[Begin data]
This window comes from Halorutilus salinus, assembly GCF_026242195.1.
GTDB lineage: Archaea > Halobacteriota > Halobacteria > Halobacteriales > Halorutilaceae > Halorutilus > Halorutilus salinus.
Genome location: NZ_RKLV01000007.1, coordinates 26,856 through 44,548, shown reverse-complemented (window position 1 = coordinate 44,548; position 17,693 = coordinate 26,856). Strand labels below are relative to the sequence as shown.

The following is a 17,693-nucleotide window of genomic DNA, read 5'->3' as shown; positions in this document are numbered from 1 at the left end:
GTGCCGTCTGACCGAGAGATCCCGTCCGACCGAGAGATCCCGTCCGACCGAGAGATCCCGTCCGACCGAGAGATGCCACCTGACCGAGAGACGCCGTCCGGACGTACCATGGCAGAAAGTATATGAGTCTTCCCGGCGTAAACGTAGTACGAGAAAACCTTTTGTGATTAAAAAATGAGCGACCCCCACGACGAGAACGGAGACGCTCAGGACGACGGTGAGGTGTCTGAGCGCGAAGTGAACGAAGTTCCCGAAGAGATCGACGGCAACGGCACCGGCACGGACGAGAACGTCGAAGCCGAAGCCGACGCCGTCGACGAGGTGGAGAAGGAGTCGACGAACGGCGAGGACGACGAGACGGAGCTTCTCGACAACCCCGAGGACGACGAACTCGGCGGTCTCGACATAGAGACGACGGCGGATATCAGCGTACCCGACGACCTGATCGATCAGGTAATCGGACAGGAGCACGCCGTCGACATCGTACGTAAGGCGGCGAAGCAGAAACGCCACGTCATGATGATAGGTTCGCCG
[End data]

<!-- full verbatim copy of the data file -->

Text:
This window comes from Halorutilus salinus, assembly GCF_026242195.1.
GTDB lineage: Archaea > Halobacteriota > Halobacteria > Halobacteriales > Halorutilaceae > Halorutilus > Halorutilus salinus.
Genome location: NZ_RKLV01000007.1, coordinates 26,856 through 44,548, shown reverse-complemented (window position 1 = coordinate 44,548; position 17,693 = coordinate 26,856). Strand labels below are relative to the sequence as shown.

The following is a 17,693-nucleotide window of genomic DNA, read 5'->3' as shown; positions in this document are numbered from 1 at the left end:
GTGCCGTCTGACCGAGAGATCCCGTCCGACCGAGAGATCCCGTCCGACCGAGAGATCCCGTCCGACCGAGAGATGCCACCTGACCGAGAGACGCCGTCCGGACGTACCATGGCAGAAAGTATATGAGTCTTCCCGGCGTAAACGTAGTACGAGAAAACCTTTTGTGATTAAAAAATGAGCGACCCCCACGACGAGAACGGAGACGCTCAGGACGACGGTGAGGTGTCTGAGCGCGAAGTGAACGAAGTTCCCGAAGAGATCGACGGCAACGGCACCGGCACGGACGAGAACGTCGAAGCCGAAGCCGACGCCGTCGACGAGGTGGAGAAGGAGTCGACGAACGGCGAGGACGACGAGACGGAGCTTCTCGACAACCCCGAGGACGACGAACTCGGCGGTCTCGACATAGAGACGACGGCGGATATCAGCGTACCCGACGACCTGATCGATCAGGTAATCGGACAGGAGCACGCCGTCGACATCGTACGTAAGGCGGCGAAGCAGAAACGCCACGTCATGATGATAGGTTCGCCG